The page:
The built environment can have a significant impact on biodiversity. As a new government consultation opens, Alex Minett looks at the threats to biodiversity and how to mitigate negative impact from construction operations.
Biodiversity, in its broadest terms, is the variety of life on earth. It is the scientific measure for the earth’s ecosystems, habitats and species and is necessary for human survival by supporting the air we breathe and providing us with food, clean water and medicine, among other things.
A 2019 study undertaken by the RSPB and Natural History Museum revealed that the UK was at the bottom of the G7 league table when it comes to how much biodiversity it has left. Not only that, it came third from bottom for Europe overall. Using the Biodiversity Intactness Index (BII), which the UN Convention of Biological Diversity has also adopted, it was found that the UK has retained only half of its biodiversity relative to pre-modern times, compared with 65% for France, 67% for Germany, and 89% for Canada. It’s clear that action to manage our biodiversity is urgently needed.
Threats to biodiversity
The built environment is a significant driver when it comes to biodiversity loss. Yet at the same time, we face a housing crisis with a government target to build 300,000+ homes annually. Often, meeting housing needs requires the development of land, which will inevitably affect biodiversity with destruction of some habitats, ecosystems and food sources, along with more subtle impacts that may not be apparent until further down the line. It can be almost impossible to fully attribute some of the delayed impacts to the initial development of land as they can get lost among other contributing factors.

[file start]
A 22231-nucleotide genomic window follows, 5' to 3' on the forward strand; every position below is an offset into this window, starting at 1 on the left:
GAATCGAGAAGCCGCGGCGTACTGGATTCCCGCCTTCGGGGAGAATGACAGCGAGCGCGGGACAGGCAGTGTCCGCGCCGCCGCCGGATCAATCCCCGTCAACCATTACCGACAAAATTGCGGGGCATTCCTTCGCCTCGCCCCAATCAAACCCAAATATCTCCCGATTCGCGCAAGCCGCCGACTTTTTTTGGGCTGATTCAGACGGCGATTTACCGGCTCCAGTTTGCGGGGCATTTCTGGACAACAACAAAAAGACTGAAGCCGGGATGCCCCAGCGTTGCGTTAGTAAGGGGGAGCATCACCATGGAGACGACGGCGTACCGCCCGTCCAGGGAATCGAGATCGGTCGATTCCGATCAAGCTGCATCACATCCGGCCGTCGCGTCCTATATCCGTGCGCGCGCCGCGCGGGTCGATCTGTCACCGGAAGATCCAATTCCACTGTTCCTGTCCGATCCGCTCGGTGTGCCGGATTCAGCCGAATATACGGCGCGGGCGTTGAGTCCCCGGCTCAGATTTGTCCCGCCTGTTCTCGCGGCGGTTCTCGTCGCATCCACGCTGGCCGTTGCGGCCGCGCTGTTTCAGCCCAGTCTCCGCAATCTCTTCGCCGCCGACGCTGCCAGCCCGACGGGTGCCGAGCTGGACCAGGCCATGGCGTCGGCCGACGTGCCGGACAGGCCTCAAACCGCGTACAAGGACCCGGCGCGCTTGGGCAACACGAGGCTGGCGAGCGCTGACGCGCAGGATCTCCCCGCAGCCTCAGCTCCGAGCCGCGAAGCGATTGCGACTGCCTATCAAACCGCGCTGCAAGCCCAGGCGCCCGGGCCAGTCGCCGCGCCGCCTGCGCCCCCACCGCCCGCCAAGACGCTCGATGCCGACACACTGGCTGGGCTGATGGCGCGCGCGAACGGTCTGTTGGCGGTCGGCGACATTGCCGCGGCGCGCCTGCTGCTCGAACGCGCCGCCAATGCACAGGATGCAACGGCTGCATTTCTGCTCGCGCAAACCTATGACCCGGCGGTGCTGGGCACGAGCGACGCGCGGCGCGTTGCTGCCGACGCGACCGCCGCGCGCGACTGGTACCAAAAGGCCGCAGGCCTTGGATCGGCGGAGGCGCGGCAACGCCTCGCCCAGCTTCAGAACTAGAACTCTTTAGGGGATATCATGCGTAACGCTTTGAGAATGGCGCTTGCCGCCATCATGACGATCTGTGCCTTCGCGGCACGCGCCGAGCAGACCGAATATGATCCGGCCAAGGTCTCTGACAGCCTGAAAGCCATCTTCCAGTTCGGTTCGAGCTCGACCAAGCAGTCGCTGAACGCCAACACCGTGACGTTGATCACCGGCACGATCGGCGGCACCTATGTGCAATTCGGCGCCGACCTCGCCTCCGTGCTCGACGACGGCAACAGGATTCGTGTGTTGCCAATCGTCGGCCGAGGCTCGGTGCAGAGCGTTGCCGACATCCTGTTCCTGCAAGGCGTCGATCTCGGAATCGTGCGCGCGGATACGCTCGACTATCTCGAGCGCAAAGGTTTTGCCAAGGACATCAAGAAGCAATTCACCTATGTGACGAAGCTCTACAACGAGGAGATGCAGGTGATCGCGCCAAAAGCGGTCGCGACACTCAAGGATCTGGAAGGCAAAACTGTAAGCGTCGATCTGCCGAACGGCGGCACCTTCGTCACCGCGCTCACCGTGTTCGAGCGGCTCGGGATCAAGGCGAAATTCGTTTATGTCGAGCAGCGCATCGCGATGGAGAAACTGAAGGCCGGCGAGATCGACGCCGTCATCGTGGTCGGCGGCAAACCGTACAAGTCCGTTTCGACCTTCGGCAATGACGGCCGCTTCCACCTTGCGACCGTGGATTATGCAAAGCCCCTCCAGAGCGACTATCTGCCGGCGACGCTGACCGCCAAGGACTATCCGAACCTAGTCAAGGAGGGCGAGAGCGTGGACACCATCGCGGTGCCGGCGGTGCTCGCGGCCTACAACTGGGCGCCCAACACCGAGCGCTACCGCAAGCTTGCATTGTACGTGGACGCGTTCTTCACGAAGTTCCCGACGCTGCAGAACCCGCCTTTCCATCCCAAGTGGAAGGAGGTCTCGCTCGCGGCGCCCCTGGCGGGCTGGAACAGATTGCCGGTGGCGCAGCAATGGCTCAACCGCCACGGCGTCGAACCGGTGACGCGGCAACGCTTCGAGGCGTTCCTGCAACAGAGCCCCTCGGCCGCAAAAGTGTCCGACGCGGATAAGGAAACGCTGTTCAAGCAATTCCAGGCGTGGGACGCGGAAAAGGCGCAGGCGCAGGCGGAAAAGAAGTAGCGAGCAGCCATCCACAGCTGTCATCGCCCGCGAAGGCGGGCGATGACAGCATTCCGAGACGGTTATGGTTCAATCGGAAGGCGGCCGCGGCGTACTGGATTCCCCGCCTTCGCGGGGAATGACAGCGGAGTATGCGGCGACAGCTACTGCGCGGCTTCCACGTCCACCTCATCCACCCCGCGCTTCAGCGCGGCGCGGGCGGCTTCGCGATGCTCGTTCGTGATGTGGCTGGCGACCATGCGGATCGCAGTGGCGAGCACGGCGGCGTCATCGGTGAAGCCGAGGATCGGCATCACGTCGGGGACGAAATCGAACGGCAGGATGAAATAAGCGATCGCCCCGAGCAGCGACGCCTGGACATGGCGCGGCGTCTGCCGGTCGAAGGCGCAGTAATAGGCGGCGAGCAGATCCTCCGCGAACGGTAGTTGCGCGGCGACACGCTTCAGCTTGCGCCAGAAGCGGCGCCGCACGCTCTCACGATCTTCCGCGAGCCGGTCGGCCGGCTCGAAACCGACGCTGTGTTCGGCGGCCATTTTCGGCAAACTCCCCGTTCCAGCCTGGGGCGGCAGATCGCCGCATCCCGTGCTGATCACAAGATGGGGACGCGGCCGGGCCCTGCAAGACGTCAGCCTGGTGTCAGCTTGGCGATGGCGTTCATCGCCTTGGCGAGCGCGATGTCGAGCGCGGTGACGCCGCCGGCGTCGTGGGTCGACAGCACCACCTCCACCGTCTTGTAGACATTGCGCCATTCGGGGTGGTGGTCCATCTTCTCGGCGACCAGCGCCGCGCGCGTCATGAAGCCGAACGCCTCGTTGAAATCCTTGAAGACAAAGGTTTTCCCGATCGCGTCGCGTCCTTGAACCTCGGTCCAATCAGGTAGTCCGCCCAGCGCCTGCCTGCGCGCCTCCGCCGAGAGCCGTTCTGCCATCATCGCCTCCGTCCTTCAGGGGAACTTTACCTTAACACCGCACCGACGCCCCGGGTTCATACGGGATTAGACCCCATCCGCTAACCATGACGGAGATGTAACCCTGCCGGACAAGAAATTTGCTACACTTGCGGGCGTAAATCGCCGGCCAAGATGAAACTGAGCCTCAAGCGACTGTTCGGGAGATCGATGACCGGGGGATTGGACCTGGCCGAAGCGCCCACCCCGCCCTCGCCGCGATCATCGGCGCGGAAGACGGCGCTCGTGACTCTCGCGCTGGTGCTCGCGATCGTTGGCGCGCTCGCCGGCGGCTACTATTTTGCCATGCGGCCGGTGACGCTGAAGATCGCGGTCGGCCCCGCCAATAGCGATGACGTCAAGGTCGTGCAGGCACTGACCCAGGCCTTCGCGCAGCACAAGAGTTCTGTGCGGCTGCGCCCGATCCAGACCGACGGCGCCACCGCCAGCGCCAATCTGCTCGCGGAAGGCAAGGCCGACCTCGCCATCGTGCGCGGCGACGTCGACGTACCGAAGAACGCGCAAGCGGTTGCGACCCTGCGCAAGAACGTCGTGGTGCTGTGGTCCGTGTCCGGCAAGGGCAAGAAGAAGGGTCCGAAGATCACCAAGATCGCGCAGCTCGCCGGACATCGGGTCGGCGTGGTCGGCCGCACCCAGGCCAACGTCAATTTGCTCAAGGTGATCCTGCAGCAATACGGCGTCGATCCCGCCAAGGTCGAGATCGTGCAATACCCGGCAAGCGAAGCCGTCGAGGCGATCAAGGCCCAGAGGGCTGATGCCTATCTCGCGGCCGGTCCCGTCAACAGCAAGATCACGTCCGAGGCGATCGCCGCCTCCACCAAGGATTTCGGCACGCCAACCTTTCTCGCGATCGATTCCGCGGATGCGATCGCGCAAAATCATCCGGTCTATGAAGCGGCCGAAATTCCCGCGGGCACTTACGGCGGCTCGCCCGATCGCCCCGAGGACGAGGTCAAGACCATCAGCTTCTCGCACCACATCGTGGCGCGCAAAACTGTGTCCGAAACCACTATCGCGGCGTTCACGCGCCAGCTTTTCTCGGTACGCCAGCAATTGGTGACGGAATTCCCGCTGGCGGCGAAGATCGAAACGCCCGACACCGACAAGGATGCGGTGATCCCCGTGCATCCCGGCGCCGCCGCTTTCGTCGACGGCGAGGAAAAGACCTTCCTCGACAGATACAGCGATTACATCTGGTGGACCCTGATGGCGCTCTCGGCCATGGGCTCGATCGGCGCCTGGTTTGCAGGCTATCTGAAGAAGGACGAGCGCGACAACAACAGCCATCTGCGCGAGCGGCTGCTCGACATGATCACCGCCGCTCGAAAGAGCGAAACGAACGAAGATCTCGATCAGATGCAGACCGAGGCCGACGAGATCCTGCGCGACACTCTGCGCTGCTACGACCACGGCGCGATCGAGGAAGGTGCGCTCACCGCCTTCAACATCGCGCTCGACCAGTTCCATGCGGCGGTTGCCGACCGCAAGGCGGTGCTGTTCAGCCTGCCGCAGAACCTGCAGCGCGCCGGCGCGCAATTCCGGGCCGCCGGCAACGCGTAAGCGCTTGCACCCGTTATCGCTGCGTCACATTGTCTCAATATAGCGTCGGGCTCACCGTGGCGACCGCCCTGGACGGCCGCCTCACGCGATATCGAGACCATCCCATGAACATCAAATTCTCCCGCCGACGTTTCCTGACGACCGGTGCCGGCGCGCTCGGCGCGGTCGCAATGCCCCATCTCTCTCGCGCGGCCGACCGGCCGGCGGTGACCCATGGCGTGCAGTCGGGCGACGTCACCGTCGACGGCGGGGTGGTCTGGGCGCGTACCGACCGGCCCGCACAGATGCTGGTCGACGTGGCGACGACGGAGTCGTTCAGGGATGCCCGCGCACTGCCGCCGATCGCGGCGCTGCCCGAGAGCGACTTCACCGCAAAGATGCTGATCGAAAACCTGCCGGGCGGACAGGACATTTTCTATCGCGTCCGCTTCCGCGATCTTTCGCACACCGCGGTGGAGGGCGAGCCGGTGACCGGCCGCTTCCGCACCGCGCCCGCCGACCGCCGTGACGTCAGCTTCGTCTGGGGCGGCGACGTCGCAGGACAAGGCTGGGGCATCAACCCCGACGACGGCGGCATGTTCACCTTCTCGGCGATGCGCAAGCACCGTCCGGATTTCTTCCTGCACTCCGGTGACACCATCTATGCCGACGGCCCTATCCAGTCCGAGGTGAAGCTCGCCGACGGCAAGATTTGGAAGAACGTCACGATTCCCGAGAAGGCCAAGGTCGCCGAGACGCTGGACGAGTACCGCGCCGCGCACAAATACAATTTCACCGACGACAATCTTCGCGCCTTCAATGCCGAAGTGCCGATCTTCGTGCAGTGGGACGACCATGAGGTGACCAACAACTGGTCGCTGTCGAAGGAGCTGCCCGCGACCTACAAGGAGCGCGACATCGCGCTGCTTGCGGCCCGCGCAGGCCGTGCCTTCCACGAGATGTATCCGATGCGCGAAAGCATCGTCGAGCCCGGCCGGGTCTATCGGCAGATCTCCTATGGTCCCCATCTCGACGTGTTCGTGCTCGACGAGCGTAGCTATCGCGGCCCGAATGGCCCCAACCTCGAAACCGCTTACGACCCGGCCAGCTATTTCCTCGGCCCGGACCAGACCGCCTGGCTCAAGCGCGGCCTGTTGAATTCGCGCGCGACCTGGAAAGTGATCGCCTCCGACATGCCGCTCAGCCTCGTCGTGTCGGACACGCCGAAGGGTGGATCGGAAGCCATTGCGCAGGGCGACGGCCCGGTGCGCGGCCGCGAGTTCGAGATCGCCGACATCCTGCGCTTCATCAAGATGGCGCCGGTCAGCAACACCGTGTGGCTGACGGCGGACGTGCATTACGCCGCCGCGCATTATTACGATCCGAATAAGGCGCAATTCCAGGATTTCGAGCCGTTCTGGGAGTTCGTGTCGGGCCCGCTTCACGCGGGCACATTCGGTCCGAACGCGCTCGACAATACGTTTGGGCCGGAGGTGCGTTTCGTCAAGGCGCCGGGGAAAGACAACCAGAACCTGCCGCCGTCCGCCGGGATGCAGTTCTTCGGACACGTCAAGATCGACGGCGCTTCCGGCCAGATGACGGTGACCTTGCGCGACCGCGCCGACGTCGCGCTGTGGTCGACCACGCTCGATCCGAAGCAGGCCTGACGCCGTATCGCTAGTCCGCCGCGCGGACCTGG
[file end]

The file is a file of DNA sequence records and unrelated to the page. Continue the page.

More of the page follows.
Issues that can occur, either short-term or long-term, may not be site-specific, but could affect local areas and include flooding, air and water pollution, water depletion and river flow disruption. While there is a heightened awareness of protected species when it comes to permission and progress of development, factors such as noise and light disturbance during the construction process may disrupt wider species’ natural behaviour patterns that can ultimately lead to population decline later.
The broader indirect impacts of development on biodiversity, especially on previously undeveloped land, also include the risk of vandalism to the adjacent fringes of newly populated and developed sites and fly-tipping as well as other anti-social behaviours.
Product supply chains also play their part in biodiversity loss. The methods required to extract and supply the major materials needed for construction, such as timber, sand and gravel will either alter or destroy habitats through the removal processes with secondary impacts including noise, air and water pollution.
Furthermore, converting raw materials for construction use can contribute to yet more pollution and waste and, through the use of fossil-fuel based energy sources make a significant contribution to climate change. Man-made climate change is the single greatest threat to our species and biodiversity.
The Environment Bill
Having been through repeated drafts and amendments, the Environment Bill looks set to finally pass into law in autumn 2021. The legislation has been designed to clean up the country’s air, restore natural habitats and increase biodiversity. The bill will also outline how the government will reduce waste, make better use of resources, and improve management of water resources in a changing climate.
The bill includes plans to reform habitats regulations to conserve and promote biodiversity with the objective of protecting 30% of land and drive the delivery of a new 2030 biodiversity target to reverse the decline of native British species such as hedgehogs, red squirrels and water voles. It will also look to increase tree planting, restore wetlands and introduce peat bans in an effort to reduce the release of carbon dioxide and other greenhouse gases that comes with the disturbance of peatlands.